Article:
Deputies responded to the southeast part of Wilson County to investigate a residential burglary. Fortunately, the homeowner had installed video surveillance cameras at his residence which captured the entire burglary.
“This incident is a perfect example of how homeowners can help us capture individuals that commit these types of crimes,” stated Sheriff Robert Bryan. “This gives our detectives a great advantage during these investigations and will help our agency tremendously during prosecution.”
If you know this individual or recognize this vehicle, please call the Wilson County Sheriff’s Office Criminal Investigations Division at 615-444-1459. Detectives need your help, and anyone with information related to this incident or any crime can remain anonymous.
Human trafficking involves the use of force, fraud, or coercion to obtain some type of labor or commercial sex act. Every year, millions of men, women, and children are trafficked worldwide- including right here in Tennessee. It can happen in any community and victims can be any age, race, gender, or nationality. Traffickers might use violence, manipulation, or false promises of well-paying jobs or romantic relationships to lure victims into trafficking situations.
Language barriers, fear of their traffickers, and/or fear of law enforcement frequently keep victims from seeking help, making human trafficking a hidden crime. Traffickers look for people who are susceptible for a variety of reasons, including psychological or emotional vulnerability, economic hardship, lack of social safety net, natural disasters, or political instability. The trauma caused by the traffickers can be so great that many may not identify themselves as victims or ask for help, even in highly public settings.
Recognizing key indicators of human trafficking is the first step in identifying victims and can help save a life. Not all indicators listed are present in every human trafficking situation, and the presence or absence of any of the indicators is not necessarily proof of human trafficking.
The safety of the public as well as the victim is paramount. Do not attempt to confront a suspected trafficker directly or alert a victim to any suspicions. It is up to law enforcement to investigate suspected cases of human trafficking.
You can click on the following link Work With Us | Homeland Security (dhs.gov) to get more information on how to report human trafficking and/or how to receive help.
A fundraiser that began in the fall of 2019 but was halted by the March tornado outbreak and COVID-19 has finally come to a completion for School Resource Officers. Critical incidents are something we hope we never have to experience in a school setting, but preparedness in the event that a critical incident could occur is vital to saving lives. Wilson Central and Lebanon High have joined a list of schools throughout Wilson County after School Resource Officers raised enough money through numerous donations from parents, citizens, school clubs and local businesses to fund their original goal of placing a bleeding control kit in every classroom as well as high trafficked areas such as gyms and sports facilities.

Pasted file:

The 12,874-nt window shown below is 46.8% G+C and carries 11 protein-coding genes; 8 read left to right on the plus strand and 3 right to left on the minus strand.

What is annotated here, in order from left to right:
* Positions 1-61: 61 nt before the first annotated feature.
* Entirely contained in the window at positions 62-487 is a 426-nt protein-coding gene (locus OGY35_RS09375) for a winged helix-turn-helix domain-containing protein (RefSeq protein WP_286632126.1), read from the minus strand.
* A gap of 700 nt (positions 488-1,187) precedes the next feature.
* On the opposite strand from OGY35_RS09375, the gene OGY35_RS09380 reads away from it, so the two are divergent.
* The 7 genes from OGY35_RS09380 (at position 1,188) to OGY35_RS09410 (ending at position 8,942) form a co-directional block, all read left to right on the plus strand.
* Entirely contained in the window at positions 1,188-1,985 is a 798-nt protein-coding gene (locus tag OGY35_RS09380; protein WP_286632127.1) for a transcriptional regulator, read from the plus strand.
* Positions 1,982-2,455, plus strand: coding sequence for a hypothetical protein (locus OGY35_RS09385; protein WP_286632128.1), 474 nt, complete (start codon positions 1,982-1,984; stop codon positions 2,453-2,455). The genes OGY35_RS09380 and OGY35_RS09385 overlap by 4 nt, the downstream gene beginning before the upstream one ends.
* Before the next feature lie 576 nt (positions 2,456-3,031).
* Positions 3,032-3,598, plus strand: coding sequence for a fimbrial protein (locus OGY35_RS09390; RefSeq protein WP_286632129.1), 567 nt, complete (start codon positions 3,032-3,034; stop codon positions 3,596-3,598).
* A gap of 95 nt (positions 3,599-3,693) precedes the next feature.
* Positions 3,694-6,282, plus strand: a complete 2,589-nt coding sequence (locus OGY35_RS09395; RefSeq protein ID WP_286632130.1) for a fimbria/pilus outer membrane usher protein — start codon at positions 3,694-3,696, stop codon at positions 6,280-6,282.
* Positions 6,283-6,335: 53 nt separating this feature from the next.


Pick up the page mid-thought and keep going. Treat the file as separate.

Stop The Bleed kits are a resource for schools to use in a bleeding emergency before professional help arrives. Health officials say one of the most common contributing factors in trauma-related events is preventable blood loss. The items in these kits help control the loss of blood, leading to better outcomes for those who are injured. SROs Robert Locke (WCHS) and Dusty Burton (LHS) are two that LHS SRO Cpl. Matt McPeak gave a lot of credit to for their assistance in seeking donations. “After we came back for the beginning of this school year, we began fundraising again and thanks to the enormous help from SRO Burton and WCHS SRO Locke (who was instrumental in raising money for Wilson Central), we were able to fund our original goal to place a kit in every classroom among other areas of LHS”, McPeak said. “I cannot possibly mention everyone but I want to express just how thankful we are for the support and donations from these businesses and this community.”
As COVID-19 cases begin to rise once again, we want to encourage everyone to do their part in keeping our community safe by practicing measures to slow the spread of the virus, such as: frequent hand washing, social distancing, wearing a mask, staying home when feeling sick and getting a COVID-19 test. On Saturday, November 7th, 137 positive COVID-19 tests were reported. This has been the highest number of cases in Wilson County in a single day so far.
There are many people that are at a high risk because of underlying health issues and we encourage each of you to make the right choice; as we have also encouraged all deputies and staff to do the same. By practicing these measures in an effort to slow down the spread of COVID-19, we remain fully committed to serving our citizens by ensuring proper steps are taken for the safety and well-being of Wilson County.